The US recently announced that it had recovered the ransom paid by Colonial Pipeline to the ransomware group Darkside in May this year. The Department of Justice said on June 7 that it had managed to recover 63.7 Bitcoins of the 75 that was paid as ransom to resume operations.
The ransom was paid after Colonial Pipeline had to close over 8,000 km of its network due to a ransomware attack.
Colonial Pipeline had paid a ransom of $4.5 million in order to decrypt their software. Of that amount, $2.3 million was recovered by the Federal Bureau of Investigation. Even though a significant portion of Bitcoins was recovered, the drop in Bitcoin price means that a large portion of the value was lost.
How was the money paid?
Colonial Pipeline had paid the ransom through Bitcoin to Darkside, the group that had claimed responsibility for the ransom attack. Bitcoin exchange is preferred by cybercriminal groups because of its decentralised nature. Digital currency is believed to be totally anonymous, confidential, and hard to trace. But such assumptions have been put to test with the FBI managing to recover the ransom.
The shared public record is stored in the blockchain and it is often possible to track these.
How did the FBI recover the ransom?
After the ransom was paid, the Bitcoins were transferred through multiple addresses and wallets. As the FBI had been informed well in advance, they began tracking the money as it was being transferred. Since every Bitcoin transfer is recorded in a public ledger, the transfers can be traced easily.
The FBI managed to trace back 69.6 Bitcoins back to a single account using a blockchain explorer. The organisation found that over two dozen unique Bitcoin addresses were used in the laundering attempt.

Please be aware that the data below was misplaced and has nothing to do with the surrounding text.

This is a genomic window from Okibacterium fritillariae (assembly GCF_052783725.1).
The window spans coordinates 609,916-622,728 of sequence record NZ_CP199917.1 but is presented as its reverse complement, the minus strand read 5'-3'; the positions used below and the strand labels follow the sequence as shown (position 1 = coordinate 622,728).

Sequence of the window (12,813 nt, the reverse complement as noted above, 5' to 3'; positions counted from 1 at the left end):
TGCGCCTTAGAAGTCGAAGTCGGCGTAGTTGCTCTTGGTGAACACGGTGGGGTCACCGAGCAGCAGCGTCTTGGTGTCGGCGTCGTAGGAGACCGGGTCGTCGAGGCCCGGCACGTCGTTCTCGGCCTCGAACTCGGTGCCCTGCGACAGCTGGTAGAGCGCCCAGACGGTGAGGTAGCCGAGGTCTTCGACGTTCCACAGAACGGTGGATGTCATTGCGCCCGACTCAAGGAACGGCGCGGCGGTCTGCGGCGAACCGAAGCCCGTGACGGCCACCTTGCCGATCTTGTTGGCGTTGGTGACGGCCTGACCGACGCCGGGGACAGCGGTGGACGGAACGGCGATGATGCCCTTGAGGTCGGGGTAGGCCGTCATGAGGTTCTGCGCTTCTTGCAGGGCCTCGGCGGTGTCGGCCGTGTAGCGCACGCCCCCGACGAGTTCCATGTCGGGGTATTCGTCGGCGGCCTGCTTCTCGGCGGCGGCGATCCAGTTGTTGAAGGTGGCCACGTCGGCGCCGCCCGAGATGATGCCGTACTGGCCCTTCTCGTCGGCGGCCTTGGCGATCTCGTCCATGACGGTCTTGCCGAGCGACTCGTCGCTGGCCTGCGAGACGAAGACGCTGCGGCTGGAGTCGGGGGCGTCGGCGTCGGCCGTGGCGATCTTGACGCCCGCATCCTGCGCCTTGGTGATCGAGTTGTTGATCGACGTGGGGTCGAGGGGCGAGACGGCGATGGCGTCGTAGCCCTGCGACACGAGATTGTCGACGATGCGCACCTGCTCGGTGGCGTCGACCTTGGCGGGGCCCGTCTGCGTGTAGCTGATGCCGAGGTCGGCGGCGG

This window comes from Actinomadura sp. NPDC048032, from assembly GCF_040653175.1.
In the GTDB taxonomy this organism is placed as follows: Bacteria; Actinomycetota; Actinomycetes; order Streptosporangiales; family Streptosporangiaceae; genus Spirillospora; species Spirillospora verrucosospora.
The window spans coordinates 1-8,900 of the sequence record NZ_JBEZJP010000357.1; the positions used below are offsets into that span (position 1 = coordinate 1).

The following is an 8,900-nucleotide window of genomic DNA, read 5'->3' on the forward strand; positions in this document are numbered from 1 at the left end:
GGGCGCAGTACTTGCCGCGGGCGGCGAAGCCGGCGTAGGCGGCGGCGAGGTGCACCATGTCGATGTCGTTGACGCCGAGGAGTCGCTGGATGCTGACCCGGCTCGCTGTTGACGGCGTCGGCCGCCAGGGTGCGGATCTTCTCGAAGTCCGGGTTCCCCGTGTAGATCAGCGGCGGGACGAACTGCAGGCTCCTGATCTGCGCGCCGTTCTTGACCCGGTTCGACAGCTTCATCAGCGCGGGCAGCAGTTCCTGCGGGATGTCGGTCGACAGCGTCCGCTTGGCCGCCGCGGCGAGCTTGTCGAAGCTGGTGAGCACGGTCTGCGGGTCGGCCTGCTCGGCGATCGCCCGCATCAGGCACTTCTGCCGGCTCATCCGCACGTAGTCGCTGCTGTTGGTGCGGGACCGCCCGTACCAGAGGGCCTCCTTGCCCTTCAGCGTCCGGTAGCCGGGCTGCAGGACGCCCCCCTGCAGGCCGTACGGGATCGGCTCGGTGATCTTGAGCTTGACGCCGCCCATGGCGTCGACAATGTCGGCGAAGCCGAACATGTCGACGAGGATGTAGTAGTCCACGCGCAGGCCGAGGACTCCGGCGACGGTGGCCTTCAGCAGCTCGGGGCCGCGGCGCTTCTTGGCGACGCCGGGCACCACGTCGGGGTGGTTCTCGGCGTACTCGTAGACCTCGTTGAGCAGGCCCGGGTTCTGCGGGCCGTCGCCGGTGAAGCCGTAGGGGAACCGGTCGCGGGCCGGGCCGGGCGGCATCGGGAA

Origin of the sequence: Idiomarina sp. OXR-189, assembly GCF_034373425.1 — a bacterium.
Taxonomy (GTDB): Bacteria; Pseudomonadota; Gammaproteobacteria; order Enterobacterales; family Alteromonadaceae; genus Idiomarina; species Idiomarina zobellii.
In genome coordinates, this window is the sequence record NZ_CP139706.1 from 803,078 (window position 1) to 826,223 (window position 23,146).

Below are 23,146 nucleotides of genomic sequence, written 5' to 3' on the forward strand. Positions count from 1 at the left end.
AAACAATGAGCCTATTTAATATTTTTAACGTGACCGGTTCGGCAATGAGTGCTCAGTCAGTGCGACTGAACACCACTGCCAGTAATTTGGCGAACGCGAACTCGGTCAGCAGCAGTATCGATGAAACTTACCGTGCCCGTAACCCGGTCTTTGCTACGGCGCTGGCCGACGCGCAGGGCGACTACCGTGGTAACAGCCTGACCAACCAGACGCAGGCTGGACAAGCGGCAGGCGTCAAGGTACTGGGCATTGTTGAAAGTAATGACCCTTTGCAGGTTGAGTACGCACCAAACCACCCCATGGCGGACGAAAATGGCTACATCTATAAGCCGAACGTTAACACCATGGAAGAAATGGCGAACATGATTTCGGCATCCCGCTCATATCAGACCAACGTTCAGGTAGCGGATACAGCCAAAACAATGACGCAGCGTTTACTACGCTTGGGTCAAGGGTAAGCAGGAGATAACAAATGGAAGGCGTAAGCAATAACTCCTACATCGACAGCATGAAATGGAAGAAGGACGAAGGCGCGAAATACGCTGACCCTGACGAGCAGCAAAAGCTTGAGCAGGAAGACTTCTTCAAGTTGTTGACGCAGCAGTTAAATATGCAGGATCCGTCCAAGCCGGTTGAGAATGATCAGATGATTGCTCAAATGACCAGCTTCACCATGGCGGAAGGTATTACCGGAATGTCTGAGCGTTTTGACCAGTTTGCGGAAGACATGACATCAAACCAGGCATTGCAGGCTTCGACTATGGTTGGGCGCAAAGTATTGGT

After this, the investigators managed to access the private key to the wallet holding the ransom. Details are unclear as to how the FBI managed to get a hold of the wallet key. Possible sources include hacking the group to find the private key address, using an informant, or asking a cryptocurrency exchange to hand over the information if the ransom was stored there.
The FBI provided no details but promised they would continue to improve its mechanism to recover digital ransom payments.
“There is no place beyond the reach of the FBI to conceal illicit funds that will prevent us from imposing risk and consequences upon malicious cyber actors,” said FBI Deputy Director Paul Abbate.
“We will continue to use all of our available resources and leverage our domestic and international partnerships to disrupt ransomware attacks and protect our private sector partners and the American public.”
“Cybercriminals are employing ever more elaborate schemes to convert technology into tools of digital extortion,” said Acting U.S. Attorney for the Northern District of California Stephanie Hinds. “We need to continue improving the cyber resiliency of our critical infrastructure across the nation, including in the Northern District of California. We will also continue developing advanced methods to improve our ability to track and recover digital ransom payments.”
Bitcoin prices slumped to a two-week low, with analysts pointing to a technical breakdown as well as the recovery of Colonial Pipeline’s ransom as evidence that cryptocurrency isn’t beyond government control.